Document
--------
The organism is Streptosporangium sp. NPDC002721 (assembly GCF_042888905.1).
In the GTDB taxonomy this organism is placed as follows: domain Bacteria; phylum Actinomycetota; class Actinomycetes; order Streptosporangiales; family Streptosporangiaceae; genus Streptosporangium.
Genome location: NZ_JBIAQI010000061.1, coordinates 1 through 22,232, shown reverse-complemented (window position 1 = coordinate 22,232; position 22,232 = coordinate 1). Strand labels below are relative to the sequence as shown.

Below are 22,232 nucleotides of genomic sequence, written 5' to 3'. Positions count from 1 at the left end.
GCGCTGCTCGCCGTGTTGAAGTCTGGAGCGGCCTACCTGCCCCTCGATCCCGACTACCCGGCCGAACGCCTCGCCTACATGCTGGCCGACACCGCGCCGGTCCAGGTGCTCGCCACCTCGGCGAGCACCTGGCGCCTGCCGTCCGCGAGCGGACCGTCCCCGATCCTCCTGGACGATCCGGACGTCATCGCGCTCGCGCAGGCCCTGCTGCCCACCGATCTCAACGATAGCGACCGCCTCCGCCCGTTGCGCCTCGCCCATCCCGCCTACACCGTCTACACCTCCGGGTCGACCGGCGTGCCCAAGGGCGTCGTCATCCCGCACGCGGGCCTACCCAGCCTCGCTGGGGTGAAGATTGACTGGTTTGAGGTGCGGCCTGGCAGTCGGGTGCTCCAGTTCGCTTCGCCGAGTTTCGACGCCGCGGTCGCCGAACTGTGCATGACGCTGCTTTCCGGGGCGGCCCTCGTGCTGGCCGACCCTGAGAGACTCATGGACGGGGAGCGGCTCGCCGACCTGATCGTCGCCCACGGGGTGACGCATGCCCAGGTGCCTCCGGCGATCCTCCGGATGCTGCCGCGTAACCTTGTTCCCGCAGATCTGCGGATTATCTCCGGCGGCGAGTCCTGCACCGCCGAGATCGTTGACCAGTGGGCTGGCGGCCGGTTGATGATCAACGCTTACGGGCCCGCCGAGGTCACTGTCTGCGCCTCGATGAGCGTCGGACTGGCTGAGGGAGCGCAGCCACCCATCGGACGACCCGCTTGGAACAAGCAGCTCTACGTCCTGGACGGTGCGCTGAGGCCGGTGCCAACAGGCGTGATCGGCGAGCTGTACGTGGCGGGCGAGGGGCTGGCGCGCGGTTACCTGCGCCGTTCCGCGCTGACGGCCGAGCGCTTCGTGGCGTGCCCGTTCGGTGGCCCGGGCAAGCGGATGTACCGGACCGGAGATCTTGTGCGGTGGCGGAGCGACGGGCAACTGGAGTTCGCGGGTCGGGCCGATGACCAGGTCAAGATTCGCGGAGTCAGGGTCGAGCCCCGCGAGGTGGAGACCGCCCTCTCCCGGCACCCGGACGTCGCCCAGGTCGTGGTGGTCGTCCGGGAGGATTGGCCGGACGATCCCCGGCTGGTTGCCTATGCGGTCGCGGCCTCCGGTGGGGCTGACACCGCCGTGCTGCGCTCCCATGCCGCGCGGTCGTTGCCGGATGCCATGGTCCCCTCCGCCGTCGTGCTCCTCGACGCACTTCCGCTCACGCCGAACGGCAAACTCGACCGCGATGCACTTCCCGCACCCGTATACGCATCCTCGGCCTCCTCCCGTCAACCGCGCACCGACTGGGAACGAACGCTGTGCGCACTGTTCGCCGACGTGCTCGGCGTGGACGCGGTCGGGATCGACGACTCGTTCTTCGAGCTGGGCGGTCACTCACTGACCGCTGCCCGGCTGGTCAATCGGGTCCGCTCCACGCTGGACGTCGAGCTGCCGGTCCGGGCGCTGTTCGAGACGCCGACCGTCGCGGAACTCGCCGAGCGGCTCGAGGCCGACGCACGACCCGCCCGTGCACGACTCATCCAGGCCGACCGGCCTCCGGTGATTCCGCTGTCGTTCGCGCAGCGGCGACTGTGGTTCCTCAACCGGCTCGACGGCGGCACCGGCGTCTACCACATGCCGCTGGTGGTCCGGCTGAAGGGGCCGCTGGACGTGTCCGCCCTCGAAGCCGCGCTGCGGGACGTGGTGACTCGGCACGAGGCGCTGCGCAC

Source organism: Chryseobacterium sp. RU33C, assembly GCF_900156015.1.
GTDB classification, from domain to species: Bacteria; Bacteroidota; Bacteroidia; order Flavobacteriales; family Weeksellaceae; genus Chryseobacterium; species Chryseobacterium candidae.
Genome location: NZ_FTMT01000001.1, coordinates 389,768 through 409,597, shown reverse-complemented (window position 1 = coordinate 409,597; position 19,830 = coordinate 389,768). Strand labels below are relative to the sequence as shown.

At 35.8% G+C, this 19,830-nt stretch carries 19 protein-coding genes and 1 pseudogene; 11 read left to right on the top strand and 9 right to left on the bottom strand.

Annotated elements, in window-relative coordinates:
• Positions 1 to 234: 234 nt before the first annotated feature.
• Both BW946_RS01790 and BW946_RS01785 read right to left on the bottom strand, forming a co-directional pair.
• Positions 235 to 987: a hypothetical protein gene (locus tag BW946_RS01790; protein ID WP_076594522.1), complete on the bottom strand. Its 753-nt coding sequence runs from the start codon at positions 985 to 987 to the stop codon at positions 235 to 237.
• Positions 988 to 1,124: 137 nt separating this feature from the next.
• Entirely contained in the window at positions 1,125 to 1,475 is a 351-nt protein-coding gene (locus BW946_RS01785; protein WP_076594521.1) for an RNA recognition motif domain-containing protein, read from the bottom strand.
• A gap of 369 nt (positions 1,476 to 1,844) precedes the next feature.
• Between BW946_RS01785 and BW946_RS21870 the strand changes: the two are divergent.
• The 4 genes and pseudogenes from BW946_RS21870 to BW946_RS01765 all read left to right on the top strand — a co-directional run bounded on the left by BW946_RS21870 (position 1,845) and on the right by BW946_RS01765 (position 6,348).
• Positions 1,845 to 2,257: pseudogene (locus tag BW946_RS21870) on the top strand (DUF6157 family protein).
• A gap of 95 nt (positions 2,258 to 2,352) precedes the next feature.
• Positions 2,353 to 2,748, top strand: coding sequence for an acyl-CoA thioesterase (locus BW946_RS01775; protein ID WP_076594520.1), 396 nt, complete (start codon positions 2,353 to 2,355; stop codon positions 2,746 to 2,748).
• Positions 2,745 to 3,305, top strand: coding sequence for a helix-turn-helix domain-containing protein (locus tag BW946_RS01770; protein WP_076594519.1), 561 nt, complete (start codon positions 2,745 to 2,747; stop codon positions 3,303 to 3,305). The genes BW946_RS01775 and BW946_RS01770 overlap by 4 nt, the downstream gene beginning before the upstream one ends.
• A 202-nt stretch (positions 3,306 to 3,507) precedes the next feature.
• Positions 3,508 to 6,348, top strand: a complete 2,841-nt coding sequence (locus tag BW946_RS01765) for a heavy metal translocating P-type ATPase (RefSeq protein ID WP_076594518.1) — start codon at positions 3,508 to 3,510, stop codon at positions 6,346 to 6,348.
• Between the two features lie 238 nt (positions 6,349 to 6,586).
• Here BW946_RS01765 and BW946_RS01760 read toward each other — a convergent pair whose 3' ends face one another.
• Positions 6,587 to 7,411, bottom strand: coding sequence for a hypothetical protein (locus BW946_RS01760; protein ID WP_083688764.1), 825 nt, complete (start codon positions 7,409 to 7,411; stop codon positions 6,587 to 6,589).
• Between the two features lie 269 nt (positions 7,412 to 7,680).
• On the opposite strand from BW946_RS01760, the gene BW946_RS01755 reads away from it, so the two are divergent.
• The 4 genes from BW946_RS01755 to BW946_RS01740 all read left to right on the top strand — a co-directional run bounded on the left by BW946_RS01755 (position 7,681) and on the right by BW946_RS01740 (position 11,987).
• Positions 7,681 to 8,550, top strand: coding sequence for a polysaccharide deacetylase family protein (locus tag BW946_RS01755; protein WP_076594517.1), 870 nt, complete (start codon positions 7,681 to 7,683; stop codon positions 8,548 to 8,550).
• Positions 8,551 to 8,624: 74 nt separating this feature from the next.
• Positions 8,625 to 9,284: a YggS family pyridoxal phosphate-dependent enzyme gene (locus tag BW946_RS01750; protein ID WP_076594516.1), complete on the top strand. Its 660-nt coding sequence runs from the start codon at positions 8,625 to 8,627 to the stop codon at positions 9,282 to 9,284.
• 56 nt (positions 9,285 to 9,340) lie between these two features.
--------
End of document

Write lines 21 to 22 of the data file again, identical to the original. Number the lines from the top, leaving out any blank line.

• Positions 2,353 to 2,748, top strand: coding sequence for an acyl-CoA thioesterase (locus BW946_RS01775; protein ID WP_076594520.1), 396 nt, complete (start codon positions 2,353 to 2,355; stop codon positions 2,746 to 2,748).
• Positions 2,745 to 3,305, top strand: coding sequence for a helix-turn-helix domain-containing protein (locus tag BW946_RS01770; protein WP_076594519.1), 561 nt, complete (start codon positions 2,745 to 2,747; stop codon positions 3,303 to 3,305). The genes BW946_RS01775 and BW946_RS01770 overlap by 4 nt, the downstream gene beginning before the upstream one ends.